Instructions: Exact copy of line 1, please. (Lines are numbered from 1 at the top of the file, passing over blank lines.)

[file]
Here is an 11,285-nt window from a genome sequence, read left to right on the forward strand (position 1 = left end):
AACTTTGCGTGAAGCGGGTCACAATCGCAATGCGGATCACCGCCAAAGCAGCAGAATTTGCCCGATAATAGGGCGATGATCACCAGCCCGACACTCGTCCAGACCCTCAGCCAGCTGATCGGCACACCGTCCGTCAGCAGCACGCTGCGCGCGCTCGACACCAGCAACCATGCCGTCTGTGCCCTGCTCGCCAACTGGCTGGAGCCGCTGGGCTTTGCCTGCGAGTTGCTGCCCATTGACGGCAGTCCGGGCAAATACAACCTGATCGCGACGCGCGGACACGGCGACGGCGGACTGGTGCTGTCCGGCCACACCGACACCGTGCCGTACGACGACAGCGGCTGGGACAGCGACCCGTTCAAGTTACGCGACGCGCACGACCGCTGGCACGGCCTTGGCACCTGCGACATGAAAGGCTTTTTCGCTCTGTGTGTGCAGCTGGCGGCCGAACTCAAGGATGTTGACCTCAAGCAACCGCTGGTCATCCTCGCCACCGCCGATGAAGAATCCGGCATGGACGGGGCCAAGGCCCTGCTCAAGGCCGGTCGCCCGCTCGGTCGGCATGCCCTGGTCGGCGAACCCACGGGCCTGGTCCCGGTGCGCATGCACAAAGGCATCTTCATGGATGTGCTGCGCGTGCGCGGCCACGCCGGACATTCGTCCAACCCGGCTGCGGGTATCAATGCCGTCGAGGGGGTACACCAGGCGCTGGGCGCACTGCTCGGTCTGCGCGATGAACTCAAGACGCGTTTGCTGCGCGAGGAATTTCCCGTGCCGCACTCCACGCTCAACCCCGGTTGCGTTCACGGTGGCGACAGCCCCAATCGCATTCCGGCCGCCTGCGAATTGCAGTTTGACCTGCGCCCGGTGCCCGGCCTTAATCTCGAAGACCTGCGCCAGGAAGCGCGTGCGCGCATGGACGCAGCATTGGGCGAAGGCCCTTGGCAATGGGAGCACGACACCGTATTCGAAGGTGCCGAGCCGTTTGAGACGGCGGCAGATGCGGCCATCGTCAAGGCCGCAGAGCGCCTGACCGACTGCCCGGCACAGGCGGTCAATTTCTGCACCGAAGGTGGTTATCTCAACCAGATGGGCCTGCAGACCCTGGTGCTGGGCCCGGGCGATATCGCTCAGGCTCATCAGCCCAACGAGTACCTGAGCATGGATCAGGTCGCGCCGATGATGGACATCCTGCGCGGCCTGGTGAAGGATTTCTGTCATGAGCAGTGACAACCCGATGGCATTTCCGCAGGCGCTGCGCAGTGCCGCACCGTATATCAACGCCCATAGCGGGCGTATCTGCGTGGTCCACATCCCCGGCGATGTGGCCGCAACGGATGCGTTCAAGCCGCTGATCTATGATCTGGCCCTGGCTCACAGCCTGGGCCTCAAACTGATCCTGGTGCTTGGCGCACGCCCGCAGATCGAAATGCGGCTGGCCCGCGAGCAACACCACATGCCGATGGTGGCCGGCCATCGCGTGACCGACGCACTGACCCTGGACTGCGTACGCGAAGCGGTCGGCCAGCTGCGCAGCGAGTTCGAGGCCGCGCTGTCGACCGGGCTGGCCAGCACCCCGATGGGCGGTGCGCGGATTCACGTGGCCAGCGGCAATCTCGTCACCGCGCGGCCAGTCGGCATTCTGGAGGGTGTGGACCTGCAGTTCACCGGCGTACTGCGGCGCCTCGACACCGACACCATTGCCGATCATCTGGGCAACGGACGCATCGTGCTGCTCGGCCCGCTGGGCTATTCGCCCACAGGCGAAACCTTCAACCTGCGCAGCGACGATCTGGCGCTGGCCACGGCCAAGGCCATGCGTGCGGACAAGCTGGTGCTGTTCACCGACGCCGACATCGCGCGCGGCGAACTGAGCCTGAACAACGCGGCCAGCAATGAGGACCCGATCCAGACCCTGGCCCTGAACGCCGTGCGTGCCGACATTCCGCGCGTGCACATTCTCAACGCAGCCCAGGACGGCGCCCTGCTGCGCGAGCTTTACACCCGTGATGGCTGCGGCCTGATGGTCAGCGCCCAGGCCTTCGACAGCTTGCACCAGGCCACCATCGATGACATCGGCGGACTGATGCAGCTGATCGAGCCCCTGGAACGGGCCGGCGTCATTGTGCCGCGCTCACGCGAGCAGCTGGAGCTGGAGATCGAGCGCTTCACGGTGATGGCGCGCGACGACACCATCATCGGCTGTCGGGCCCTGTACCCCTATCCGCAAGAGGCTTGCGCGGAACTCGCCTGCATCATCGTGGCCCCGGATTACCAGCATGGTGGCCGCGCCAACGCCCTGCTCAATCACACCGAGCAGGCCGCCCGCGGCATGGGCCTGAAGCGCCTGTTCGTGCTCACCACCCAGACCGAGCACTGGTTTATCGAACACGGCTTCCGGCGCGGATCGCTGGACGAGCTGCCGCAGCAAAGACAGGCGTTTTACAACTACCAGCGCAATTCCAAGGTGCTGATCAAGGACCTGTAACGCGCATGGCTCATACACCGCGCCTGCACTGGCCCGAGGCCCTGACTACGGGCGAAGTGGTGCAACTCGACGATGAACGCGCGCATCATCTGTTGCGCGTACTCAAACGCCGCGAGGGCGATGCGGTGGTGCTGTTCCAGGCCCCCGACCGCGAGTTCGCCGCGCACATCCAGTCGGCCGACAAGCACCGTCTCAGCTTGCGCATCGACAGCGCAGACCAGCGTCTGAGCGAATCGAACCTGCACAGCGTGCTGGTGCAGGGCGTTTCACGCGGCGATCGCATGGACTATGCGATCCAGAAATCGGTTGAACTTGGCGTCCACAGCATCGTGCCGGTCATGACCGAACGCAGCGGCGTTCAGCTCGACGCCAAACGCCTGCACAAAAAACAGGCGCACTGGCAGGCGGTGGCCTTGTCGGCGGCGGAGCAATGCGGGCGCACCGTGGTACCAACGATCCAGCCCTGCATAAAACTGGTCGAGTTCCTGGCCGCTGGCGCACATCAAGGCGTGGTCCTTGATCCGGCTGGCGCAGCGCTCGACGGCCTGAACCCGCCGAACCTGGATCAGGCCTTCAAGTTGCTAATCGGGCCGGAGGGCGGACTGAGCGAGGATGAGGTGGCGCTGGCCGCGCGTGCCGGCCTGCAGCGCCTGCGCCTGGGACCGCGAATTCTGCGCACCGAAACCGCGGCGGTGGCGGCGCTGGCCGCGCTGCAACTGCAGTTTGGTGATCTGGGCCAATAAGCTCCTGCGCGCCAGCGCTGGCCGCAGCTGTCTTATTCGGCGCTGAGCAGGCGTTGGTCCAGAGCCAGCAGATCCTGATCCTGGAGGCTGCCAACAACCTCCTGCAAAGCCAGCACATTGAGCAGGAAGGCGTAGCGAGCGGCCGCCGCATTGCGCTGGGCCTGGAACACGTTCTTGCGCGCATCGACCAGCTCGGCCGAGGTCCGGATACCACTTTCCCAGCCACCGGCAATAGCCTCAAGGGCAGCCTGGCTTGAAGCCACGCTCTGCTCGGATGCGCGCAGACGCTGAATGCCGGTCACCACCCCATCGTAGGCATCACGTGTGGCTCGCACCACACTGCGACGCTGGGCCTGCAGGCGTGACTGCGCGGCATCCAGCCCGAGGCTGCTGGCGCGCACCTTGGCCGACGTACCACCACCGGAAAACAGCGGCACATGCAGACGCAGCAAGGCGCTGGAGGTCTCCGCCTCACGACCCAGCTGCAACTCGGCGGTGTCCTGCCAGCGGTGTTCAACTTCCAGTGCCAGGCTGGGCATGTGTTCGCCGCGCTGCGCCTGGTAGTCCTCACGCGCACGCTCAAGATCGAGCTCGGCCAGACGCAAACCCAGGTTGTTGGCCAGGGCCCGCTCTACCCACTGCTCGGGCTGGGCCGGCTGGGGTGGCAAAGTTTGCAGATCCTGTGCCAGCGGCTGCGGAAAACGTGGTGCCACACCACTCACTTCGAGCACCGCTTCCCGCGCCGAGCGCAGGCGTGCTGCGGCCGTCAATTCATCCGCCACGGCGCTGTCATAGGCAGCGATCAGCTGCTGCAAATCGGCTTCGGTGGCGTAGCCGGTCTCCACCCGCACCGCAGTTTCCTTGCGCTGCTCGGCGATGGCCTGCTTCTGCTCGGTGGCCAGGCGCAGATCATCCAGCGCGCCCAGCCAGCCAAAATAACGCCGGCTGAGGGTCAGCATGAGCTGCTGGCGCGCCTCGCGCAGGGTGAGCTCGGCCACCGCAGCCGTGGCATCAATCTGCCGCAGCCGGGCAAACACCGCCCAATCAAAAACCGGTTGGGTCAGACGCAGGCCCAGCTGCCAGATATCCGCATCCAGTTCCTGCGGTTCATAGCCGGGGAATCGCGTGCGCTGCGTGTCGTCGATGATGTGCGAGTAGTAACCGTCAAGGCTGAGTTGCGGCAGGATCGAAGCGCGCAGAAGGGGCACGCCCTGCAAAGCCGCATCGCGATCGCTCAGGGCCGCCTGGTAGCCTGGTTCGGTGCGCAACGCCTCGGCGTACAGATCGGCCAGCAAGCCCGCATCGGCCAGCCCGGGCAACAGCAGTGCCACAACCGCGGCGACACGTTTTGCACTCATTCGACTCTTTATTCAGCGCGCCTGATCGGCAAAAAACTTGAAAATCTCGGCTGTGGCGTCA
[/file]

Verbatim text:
Here is an 11,285-nt window from a genome sequence, read left to right on the forward strand (position 1 = left end):